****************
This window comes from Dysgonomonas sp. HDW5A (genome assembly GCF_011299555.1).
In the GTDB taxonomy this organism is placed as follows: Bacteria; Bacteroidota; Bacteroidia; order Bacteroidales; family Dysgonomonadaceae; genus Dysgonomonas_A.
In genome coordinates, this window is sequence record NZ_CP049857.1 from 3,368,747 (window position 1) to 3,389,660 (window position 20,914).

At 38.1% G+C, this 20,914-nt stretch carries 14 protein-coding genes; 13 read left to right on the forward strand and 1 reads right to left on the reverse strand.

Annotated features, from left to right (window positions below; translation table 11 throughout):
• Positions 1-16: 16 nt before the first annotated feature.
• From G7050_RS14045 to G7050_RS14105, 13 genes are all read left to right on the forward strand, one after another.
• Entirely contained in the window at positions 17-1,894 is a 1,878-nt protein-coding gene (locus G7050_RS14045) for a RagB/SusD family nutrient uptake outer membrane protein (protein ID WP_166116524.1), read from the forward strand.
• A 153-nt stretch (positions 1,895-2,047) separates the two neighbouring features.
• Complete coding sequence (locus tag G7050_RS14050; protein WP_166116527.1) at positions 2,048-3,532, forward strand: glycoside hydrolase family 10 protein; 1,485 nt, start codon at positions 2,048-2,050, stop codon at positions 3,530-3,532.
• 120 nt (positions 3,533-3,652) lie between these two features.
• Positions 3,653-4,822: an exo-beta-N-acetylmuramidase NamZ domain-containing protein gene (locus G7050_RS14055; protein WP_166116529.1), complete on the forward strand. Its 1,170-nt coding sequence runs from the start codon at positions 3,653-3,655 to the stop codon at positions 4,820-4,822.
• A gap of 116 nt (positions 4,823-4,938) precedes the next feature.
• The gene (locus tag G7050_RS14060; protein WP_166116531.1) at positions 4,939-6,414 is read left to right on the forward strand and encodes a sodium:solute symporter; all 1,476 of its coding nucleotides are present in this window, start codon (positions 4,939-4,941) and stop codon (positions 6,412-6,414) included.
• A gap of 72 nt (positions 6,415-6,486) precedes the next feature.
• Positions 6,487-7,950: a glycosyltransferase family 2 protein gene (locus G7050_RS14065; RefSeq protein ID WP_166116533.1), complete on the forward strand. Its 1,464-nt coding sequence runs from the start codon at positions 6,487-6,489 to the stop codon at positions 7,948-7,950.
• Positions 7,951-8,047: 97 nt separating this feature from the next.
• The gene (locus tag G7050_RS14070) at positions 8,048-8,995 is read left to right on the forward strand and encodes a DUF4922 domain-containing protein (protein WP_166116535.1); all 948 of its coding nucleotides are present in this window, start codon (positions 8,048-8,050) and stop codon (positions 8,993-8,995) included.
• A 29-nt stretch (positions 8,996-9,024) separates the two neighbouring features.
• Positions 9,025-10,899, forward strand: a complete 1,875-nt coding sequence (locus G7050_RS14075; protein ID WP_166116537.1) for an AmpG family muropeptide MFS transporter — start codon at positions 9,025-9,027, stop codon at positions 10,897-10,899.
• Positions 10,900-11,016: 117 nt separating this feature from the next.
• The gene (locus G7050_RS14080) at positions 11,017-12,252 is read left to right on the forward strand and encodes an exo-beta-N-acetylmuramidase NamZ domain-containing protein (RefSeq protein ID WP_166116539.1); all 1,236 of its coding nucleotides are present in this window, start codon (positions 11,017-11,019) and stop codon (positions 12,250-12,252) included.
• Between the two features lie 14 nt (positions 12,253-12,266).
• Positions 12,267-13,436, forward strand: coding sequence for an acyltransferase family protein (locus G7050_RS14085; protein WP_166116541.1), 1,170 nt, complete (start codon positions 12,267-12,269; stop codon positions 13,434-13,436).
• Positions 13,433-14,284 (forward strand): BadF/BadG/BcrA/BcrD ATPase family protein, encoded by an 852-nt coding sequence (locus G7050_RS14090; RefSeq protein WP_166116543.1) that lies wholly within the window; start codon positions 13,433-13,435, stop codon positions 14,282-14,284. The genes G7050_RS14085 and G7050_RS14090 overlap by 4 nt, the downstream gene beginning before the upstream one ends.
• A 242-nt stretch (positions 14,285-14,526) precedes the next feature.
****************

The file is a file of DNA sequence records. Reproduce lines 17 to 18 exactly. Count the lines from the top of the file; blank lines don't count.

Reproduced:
• Positions 7,951-8,047: 97 nt separating this feature from the next.
• The gene (locus tag G7050_RS14070) at positions 8,048-8,995 is read left to right on the forward strand and encodes a DUF4922 domain-containing protein (protein WP_166116535.1); all 948 of its coding nucleotides are present in this window, start codon (positions 8,048-8,050) and stop codon (positions 8,993-8,995) included.